NEW YORK – An Iran-bound ship from China intercepted in late 2012 was found to be carrying a pile of carbon fiber made by Toray Industries Inc. and likely earmarked for use in Iran’s nuclear program, a U.N. report said.
“The Islamic Republic of Iran has been attempting to procure high-grade carbon fiber for use in the manufacturing of some of its centrifuge rotors,” according to the report, released Friday and prepared by a panel of experts who investigated 30 cases involving inspections of a variety of dual-use items.
The ship was loaded with 1,800 bobbins weighing around 7,200 kg of the synthetic fiber, according to the report. Carbon fiber has multiple industrial uses from clothing to aircraft components and is considered essential in building high performance centrifuge devises to produce enriched uranium.
Although Toray exported the carbon fibers through appropriate channels to China, the shipment was apparently resold to Iran and discovered aboard the Shahraz in December 2012, sources said.
The U.N. Security Council has banned the export of high level-grade carbon fibers to Iran. They would include the Toray fibers that were seized on route to Bandar Abbas in Iran.
“Japan maintains an edge in such technology and Iran could still attempt to gain access to Japanese products through a third country,” a source warned in an interview.
The panel, which monitors Tehran’s compliance with Security Council resolutions imposed on it for its nuclear enrichment program, produces an annual report of its findings. Western countries and their allies have long suspected Tehran’s program is being used to build nuclear weapons but Iran denies the allegations.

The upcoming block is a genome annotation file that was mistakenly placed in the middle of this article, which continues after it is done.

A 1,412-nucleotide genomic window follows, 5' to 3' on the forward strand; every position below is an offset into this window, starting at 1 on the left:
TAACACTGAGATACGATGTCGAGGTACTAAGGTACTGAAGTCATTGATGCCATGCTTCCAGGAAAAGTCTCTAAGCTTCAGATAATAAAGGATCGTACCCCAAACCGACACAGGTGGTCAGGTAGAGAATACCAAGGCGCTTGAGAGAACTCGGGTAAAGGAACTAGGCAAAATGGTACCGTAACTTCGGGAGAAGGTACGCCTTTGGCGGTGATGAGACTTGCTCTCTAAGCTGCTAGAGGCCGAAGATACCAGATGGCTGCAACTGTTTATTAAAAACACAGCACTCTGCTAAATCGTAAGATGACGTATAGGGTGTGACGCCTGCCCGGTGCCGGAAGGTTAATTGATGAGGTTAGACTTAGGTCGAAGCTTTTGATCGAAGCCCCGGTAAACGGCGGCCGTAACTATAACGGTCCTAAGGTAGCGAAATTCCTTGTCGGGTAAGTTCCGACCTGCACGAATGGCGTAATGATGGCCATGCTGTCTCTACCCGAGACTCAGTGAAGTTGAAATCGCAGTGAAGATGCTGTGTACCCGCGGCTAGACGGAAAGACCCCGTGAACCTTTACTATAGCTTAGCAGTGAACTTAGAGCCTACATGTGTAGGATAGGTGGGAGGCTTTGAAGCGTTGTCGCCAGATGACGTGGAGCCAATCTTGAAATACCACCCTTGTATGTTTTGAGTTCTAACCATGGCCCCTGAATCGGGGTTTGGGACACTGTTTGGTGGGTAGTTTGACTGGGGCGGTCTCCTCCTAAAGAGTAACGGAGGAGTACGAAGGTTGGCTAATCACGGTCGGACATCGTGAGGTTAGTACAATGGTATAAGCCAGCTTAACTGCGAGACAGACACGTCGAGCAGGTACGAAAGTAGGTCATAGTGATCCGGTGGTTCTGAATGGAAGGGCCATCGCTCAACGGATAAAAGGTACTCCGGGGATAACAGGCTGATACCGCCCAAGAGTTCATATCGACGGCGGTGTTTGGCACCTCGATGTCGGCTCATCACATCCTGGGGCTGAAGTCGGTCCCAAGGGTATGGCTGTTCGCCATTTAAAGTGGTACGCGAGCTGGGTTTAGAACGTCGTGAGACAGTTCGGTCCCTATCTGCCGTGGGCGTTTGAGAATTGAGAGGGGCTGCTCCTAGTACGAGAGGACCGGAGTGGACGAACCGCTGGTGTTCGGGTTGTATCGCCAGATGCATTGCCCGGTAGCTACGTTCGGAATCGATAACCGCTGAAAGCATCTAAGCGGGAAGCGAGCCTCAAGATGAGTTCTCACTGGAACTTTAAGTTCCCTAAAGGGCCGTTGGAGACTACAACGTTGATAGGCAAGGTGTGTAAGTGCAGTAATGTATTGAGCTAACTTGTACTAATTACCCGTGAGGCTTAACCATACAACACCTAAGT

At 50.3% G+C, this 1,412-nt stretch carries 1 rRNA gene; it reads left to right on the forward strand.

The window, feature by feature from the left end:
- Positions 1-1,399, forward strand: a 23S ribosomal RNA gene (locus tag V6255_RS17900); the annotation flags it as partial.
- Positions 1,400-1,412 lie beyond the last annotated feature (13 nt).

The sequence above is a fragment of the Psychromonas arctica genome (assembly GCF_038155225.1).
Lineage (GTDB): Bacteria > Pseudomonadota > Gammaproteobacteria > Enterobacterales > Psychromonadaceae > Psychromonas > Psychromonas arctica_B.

“All of these items are dual use in nature, and were interdicted by states on the basis of intelligence information that they were intended for use in the Islamic Republic of Iran’s prohibited activities,” the document said of the 30 cases, including the Toray carbon fibers.
According to shipping databases, the Shahraz’s registered owner is listed as Kish Roaring Ocean Shipping Co. While the consignee was registered under an individual’s name, the address and other information provided matched that of South Shipping Line Iran. The company is designated under a Security Council resolution and is said to be affiliated with the Islamic Revolutionary Guard.
The report also documented other cases of sanctions evasions. Not only did Iran use its petrochemical industry to obscure the end use of items for a heavy water reactor in Arak, western Iran, it also hid 10 titanium tubes inside a shipment of stainless steel pipes manufactured in and shipped from China.
While violations were reported, the panel noted that the procurement of Iran’s prohibited activities “appears to have slowed over the past six to nine months,” according to reports they received from several countries.
The slowdown was attributed to several factors. Tehran was using “more opaque means of procurement” or “Iran has deliberately slowed the pace of procurement, possibly coinciding with a change in the political climate” under the current president.
The panel of experts was formed in 2010 and is currently composed of eight members.